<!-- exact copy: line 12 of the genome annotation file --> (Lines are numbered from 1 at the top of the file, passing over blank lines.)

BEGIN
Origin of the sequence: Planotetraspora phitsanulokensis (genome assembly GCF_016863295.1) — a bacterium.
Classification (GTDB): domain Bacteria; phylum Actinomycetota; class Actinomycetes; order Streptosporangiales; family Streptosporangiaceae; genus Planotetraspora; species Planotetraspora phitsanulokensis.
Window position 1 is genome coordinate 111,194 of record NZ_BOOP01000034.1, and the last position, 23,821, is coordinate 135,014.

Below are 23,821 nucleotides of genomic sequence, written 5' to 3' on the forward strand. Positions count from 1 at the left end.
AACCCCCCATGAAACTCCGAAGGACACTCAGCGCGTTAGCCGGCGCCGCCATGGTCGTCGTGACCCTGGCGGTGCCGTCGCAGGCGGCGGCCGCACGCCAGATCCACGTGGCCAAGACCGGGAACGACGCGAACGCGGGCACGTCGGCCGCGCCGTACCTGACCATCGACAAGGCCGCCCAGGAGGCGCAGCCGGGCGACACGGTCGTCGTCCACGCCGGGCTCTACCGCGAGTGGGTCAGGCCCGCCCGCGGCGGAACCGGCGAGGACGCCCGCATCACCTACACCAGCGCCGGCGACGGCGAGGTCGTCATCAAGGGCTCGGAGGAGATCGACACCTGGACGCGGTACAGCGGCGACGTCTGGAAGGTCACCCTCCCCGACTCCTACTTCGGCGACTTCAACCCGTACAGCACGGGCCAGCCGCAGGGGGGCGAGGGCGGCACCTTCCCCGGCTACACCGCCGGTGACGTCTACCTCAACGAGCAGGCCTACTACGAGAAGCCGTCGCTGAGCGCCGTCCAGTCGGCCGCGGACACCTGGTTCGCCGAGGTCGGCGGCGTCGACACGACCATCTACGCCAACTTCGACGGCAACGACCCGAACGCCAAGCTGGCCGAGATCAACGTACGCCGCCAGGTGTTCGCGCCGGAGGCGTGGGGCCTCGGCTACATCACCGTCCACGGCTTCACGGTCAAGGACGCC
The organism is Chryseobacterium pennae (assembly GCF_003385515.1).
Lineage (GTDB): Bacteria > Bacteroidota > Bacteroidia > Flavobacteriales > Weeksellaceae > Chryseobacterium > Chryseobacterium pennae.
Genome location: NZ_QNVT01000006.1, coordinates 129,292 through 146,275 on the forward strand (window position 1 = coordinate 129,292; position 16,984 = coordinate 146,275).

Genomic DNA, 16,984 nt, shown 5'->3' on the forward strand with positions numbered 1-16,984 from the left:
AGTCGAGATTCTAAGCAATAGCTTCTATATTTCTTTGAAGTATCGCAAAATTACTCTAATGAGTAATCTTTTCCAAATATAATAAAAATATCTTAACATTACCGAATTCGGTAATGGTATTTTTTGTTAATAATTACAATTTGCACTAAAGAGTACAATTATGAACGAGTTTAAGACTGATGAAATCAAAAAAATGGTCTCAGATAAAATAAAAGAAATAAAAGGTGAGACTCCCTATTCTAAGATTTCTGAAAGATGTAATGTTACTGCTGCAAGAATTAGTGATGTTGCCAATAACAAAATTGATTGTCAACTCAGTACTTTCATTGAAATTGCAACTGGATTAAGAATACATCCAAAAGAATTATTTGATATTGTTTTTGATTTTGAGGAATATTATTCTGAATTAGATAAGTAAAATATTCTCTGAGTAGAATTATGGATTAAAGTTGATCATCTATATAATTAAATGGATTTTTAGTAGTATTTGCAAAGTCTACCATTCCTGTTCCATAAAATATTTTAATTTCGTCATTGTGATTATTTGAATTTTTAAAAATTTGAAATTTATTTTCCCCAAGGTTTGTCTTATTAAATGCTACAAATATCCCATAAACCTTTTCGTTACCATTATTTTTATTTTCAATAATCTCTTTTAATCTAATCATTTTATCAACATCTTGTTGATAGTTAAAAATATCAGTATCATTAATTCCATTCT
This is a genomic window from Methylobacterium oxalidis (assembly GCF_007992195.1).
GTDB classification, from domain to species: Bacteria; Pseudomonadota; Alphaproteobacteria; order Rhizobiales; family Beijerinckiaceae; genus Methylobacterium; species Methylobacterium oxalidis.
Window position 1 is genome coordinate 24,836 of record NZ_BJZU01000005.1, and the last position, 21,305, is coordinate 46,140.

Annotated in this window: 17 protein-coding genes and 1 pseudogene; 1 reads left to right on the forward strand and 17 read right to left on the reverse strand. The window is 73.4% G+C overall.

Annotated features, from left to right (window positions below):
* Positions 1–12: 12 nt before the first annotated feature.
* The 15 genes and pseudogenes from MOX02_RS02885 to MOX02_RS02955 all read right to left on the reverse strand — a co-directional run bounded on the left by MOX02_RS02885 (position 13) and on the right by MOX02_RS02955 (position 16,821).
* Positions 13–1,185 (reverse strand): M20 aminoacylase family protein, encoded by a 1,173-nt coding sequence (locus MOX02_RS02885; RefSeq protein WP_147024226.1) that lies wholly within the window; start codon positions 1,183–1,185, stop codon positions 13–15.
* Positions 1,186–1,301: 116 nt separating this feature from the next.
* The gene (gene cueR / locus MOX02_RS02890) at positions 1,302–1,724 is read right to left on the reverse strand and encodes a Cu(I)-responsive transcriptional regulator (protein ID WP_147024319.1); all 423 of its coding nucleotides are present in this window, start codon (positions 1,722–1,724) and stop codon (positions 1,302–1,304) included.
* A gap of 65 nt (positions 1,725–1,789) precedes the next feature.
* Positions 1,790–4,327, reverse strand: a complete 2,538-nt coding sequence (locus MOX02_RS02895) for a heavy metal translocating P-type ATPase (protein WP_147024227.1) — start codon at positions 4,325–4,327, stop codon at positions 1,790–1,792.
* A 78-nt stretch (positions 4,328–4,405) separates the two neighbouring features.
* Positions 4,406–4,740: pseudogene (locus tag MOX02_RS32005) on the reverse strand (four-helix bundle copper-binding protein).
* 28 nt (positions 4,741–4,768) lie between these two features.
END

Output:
GTDB classification, from domain to species: Bacteria; Pseudomonadota; Alphaproteobacteria; order Rhizobiales; family Beijerinckiaceae; genus Methylobacterium; species Methylobacterium oxalidis.